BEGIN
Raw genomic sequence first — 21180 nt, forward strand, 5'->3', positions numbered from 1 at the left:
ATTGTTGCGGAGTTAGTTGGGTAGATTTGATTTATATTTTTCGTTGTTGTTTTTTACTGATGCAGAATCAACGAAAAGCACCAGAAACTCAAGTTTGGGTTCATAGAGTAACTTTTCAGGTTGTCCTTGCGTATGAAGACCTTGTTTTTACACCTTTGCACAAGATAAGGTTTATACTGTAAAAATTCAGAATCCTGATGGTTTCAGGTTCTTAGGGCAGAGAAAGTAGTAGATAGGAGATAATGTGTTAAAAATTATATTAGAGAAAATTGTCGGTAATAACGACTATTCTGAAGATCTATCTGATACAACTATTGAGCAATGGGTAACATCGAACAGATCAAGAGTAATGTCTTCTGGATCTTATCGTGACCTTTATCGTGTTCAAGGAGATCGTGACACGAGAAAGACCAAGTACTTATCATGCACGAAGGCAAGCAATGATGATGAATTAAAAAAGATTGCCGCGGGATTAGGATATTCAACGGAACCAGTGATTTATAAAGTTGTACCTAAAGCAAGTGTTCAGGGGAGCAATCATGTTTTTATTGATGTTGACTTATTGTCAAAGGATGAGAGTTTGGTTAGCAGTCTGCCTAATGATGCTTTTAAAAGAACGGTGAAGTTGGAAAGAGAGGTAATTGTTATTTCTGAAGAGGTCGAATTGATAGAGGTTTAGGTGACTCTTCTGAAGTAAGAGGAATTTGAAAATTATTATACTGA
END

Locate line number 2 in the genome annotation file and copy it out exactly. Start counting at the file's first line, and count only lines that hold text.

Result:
ATTGTTGCGGAGTTAGTTGGGTAGATTTGATTTATATTTTTCGTTGTTGTTTTTTACTGATGCAGAATCAACGAAAAGCACCAGAAACTCAAGTTTGGGTTCATAGAGTAACTTTTCAGGTTGTCCTTGCGTATGAAGACCTTGTTTTTACACCTTTGCACAAGATAAGGTTTATACTGTAAAAATTCAGAATCCTGATGGTTTCAGGTTCTTAGGGCAGAGAAAGTAGTAGATAGGAGATAATGTGTTAAAAATTATATTAGAGAAAATTGTCGGTAATAACGACTATTCTGAAGATCTATCTGATACAACTATTGAGCAATGGGTAACATCGAACAGATCAAGAGTAATGTCTTCTGGATCTTATCGTGACCTTTATCGTGTTCAAGGAGATCGTGACACGAGAAAGACCAAGTACTTATCATGCACGAAGGCAAGCAATGATGATGAATTAAAAAAGATTGCCGCGGGATTAGGATATTCAACGGAACCAGTGATTTATAAAGTTGTACCTAAAGCAAGTGTTCAGGGGAGCAATCATGTTTTTATTGATGTTGACTTATTGTCAAAGGATGAGAGTTTGGTTAGCAGTCTGCCTAATGATGCTTTTAAAAGAACGGTGAAGTTGGAAAGAGAGGTAATTGTTATTTCTGAAGAGGTCGAATTGATAGAGGTTTAGGTGACTCTTCTGAAGTAAGAGGAATTTGAAAATTATTATACTGA